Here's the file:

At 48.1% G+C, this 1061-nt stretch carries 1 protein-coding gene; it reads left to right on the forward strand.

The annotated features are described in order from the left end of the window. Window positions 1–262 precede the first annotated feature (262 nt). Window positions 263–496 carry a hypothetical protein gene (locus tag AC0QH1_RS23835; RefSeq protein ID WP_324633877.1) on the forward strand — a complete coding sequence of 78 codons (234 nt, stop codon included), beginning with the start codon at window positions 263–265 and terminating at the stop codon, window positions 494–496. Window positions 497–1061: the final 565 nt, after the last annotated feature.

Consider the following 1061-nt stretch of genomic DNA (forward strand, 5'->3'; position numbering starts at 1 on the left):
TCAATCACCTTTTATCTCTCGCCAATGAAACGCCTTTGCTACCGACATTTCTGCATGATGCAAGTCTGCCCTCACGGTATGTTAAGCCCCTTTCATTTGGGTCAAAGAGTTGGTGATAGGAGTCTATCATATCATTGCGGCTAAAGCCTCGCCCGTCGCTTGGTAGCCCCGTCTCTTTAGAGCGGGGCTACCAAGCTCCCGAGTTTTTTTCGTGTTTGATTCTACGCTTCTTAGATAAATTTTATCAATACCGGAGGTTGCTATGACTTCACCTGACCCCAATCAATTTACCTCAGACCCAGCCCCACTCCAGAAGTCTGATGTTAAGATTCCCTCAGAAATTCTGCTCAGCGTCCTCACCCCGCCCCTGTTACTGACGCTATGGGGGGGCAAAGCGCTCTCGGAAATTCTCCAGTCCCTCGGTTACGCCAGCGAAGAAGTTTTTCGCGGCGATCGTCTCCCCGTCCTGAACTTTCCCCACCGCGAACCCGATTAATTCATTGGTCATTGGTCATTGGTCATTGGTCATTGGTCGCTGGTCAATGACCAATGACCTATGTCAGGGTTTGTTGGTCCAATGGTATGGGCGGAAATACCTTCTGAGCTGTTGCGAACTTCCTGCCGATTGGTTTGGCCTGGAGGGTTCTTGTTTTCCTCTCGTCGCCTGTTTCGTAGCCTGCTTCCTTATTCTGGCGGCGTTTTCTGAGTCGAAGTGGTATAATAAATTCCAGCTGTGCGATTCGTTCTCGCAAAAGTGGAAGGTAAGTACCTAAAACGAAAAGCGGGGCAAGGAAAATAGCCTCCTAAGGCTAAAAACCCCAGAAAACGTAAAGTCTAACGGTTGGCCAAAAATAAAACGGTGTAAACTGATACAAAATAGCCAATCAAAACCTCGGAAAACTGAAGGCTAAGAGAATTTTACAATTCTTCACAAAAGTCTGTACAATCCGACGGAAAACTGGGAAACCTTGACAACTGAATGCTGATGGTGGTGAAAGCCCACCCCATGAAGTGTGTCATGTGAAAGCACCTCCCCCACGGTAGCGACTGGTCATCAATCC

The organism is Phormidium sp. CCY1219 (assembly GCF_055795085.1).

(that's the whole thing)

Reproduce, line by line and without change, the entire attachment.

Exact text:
At 48.1% G+C, this 1061-nt stretch carries 1 protein-coding gene; it reads left to right on the forward strand.

The annotated features are described in order from the left end of the window. Window positions 1–262 precede the first annotated feature (262 nt). Window positions 263–496 carry a hypothetical protein gene (locus tag AC0QH1_RS23835; RefSeq protein ID WP_324633877.1) on the forward strand — a complete coding sequence of 78 codons (234 nt, stop codon included), beginning with the start codon at window positions 263–265 and terminating at the stop codon, window positions 494–496. Window positions 497–1061: the final 565 nt, after the last annotated feature.

Consider the following 1061-nt stretch of genomic DNA (forward strand, 5'->3'; position numbering starts at 1 on the left):
TCAATCACCTTTTATCTCTCGCCAATGAAACGCCTTTGCTACCGACATTTCTGCATGATGCAAGTCTGCCCTCACGGTATGTTAAGCCCCTTTCATTTGGGTCAAAGAGTTGGTGATAGGAGTCTATCATATCATTGCGGCTAAAGCCTCGCCCGTCGCTTGGTAGCCCCGTCTCTTTAGAGCGGGGCTACCAAGCTCCCGAGTTTTTTTCGTGTTTGATTCTACGCTTCTTAGATAAATTTTATCAATACCGGAGGTTGCTATGACTTCACCTGACCCCAATCAATTTACCTCAGACCCAGCCCCACTCCAGAAGTCTGATGTTAAGATTCCCTCAGAAATTCTGCTCAGCGTCCTCACCCCGCCCCTGTTACTGACGCTATGGGGGGGCAAAGCGCTCTCGGAAATTCTCCAGTCCCTCGGTTACGCCAGCGAAGAAGTTTTTCGCGGCGATCGTCTCCCCGTCCTGAACTTTCCCCACCGCGAACCCGATTAATTCATTGGTCATTGGTCATTGGTCATTGGTCATTGGTCGCTGGTCAATGACCAATGACCTATGTCAGGGTTTGTTGGTCCAATGGTATGGGCGGAAATACCTTCTGAGCTGTTGCGAACTTCCTGCCGATTGGTTTGGCCTGGAGGGTTCTTGTTTTCCTCTCGTCGCCTGTTTCGTAGCCTGCTTCCTTATTCTGGCGGCGTTTTCTGAGTCGAAGTGGTATAATAAATTCCAGCTGTGCGATTCGTTCTCGCAAAAGTGGAAGGTAAGTACCTAAAACGAAAAGCGGGGCAAGGAAAATAGCCTCCTAAGGCTAAAAACCCCAGAAAACGTAAAGTCTAACGGTTGGCCAAAAATAAAACGGTGTAAACTGATACAAAATAGCCAATCAAAACCTCGGAAAACTGAAGGCTAAGAGAATTTTACAATTCTTCACAAAAGTCTGTACAATCCGACGGAAAACTGGGAAACCTTGACAACTGAATGCTGATGGTGGTGAAAGCCCACCCCATGAAGTGTGTCATGTGAAAGCACCTCCCCCACGGTAGCGACTGGTCATCAATCC

The organism is Phormidium sp. CCY1219 (assembly GCF_055795085.1).